“Your kids read?” I can almost see the skeptical wonder in some people’s eyes as they ask me. The next question comes almost automatically, “But how do you make them read? Mine is so addicted to TV and games.“ And I am reminded of what Anne Fadiman mentioned in her book, ‘Ex Libris: Confessions of a Common Reader’
“My daughter is seven, and some of the other second-grade parents complain that their children don’t read for pleasure. When I visit their homes, the children’s rooms are crammed with expensive books, but the parent’s rooms are empty. Those children do not see their parents reading, as I did every day of my childhood. By contrast, when I walk into an apartment with books on the shelves, books on the bedside tables, books on the floor, and books on the toilet tank, then I know what I would see if I opened the door that says ‘PRIVATE–GROWNUPS KEEP OUT’: a child sprawled on the bed, reading.”
Actions speak much louder than words and kids know it much better than us grownups. Many a sermon goes right in through one ear and rush out through the other. Their eyes might seem glued to the TV but it is as if they have a third eye that watches and assimilates whatever their parents are up to and at the most unexpected moments you would be reminded of it too.
My answer to those parents is usually another question, “Do you read?” And no surprises, the answer is almost always in the negative. Now, how do you actually make them read, get them enchanted with the magical world that a book can take them into, tales of faraway lands, adventures, princesses, gnomes, ogres, animals and birds?
To start with, it really helps if at least one of the parents is an avid reader. Don’t lose heart if you aren’t one. But, you have to take the time and effort and it is never too early to start. I went a little overboard with the firstborn and started reading aloud to him even before he was born.Yes, I am a little crazy that way. A night-time ritual started from when he was around three months old, reading out small stories of animals and birds. Once he started holding on to things with his tiny hands, we bought him a few second hand board books with some lovely and colorful pictures. Initially, I was very skeptical about whether the baby would understand anything but as he was growing, I could see his interest developing over time.
The first step towards reading on their own can be extremely boring for the parent. Best choices for this stage are those books that have one sentence per page, in large letters. Be prepared to read and re read it more than a few times each day, for weeks and sometimes, even for a few months. Your reward will come sooner or later, that wonder in her eyes as she recognizes the first word and read it aloud and then another and yet another.
The key is not to push too much, too soon and not too obviously. Each child is different and the pace at http://www.texasgoldengirl.com/finasteride/ which they pick up words would vary. Make it interesting for them with some sound effects, let the actor in you come out and go ahead, do a jig with the little on the bed, it will be a good stress buster for you as well. Once the interest is kindled, it will need continuous nurturing. Sometimes they might go into a no book phase, but don’t worry. Continue with the ritual, read aloud to them at least for half an hour every day without fail, they will soon start asking for just one more story.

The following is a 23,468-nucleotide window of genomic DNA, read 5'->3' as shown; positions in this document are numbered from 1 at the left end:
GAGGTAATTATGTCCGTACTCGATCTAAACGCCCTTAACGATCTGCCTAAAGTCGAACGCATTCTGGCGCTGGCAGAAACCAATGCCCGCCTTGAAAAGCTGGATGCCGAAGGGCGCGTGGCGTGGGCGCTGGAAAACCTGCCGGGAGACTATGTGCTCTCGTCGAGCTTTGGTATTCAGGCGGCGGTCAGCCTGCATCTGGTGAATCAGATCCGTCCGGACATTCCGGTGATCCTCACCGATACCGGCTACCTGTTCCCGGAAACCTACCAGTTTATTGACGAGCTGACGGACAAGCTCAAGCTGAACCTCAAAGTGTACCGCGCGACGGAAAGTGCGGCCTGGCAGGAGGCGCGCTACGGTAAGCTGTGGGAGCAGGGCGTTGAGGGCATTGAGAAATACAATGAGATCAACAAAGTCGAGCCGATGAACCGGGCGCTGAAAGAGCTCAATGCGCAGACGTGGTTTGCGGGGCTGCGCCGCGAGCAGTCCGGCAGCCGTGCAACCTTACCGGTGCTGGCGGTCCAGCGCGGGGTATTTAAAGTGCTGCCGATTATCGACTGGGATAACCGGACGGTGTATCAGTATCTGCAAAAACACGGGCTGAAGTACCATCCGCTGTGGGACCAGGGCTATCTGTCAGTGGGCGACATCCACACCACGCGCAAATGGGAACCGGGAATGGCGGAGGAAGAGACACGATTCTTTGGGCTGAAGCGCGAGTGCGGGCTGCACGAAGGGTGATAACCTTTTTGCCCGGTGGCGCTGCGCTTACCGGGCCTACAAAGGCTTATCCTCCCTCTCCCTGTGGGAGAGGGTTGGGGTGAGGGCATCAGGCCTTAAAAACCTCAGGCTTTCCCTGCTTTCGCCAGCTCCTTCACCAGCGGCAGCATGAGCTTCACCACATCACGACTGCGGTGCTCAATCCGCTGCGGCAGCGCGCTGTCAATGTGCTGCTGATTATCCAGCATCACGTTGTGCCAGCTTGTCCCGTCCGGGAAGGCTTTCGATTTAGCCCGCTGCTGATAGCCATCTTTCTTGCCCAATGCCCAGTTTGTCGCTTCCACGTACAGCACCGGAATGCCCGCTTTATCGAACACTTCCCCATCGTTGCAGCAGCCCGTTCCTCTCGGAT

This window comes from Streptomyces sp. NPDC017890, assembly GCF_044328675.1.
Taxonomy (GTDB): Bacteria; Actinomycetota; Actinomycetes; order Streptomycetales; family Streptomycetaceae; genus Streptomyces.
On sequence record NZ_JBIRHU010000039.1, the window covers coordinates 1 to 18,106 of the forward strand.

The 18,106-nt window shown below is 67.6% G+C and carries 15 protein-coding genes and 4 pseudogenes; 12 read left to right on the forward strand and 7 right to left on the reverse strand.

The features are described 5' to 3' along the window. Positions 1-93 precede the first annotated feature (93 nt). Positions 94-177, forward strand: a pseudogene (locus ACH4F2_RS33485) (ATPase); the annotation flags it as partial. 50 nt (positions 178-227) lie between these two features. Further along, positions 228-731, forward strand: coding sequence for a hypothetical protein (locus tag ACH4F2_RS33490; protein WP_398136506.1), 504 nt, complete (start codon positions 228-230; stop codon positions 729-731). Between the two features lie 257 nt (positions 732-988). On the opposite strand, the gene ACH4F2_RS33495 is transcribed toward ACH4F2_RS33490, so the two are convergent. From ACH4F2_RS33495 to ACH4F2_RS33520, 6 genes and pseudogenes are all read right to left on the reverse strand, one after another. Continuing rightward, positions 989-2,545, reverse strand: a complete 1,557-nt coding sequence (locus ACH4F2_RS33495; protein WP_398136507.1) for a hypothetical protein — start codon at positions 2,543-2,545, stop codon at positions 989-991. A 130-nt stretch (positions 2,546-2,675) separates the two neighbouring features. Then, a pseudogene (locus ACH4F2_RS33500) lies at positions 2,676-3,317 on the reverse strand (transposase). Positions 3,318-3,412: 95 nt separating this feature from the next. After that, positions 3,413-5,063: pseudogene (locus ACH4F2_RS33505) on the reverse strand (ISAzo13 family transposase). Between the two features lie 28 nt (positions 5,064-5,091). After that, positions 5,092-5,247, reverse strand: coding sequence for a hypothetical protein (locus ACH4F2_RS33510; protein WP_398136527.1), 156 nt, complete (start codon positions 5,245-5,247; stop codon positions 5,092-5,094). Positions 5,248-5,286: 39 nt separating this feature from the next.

As they grow, they would develop interest in certain genres; for some it could be animals, for others it could be sports or even technology. At home, I have noticed my now 12-year-old son going through Noddy first, ‘The Wimpy Kid’ series then, and onto Geronimo Stilton, The Magic Tree House series and the like. The preferences started to change around when he was ten years, with interest gravitating towards more knowledge based books – ‘The Horrible History / Geography / Science’ series is a boon, these are loaded with facts and with cheeky language that kids just seem to love. They might want to read some of the grown up books that are lying around, there is no harm in them trying it out. If you think some of your books are too adult for a kid to handle, it is always better to keep them out of easy reach. Banned things are always exciting, isn’t it? Better keep temptation out of reach or even better, not to give a chance to be tempted at all.
Should you buy books or lend it from a library? It is always better to have a few books that your kids can call their own. Buying first hand may seem a little expensive, but just compare it to what you would spend on one meal outside. There are sales galore – online and over the counter – and the second hand shops too. Tale the little ones along, let them spend some time there, at their own pace, leafing through whatever they like. It will improve your patience levels as well.
Does it seem like a lot of work? There is an easy way out. Switch that TV off, keep that phone aside and pick up a book and start reading yourself. Leave a few books around in each room, some grown up and others for kids. Then as, Ms. Fadiman says, you would start seeing some doors getting closed, and behind those, the little ones lost in a world of their own, that no gadget can bring them back from.
Bindu Manoj dabbles in numbers for a living, dreaming of words all the while. A mother of two, wife to one, sister to four and friend to many, she hoards books by the score. An arm chair traveler who does some real life off roading now and then, she prefers the moves and shakes of jeeps and trucks to the cushy comfort of normal vehicles. Her wandering soul muses at http://ruminateatleisure.wordpress.com/ and she reminiscence her reads at http://wanderlustathome.wordpress.com/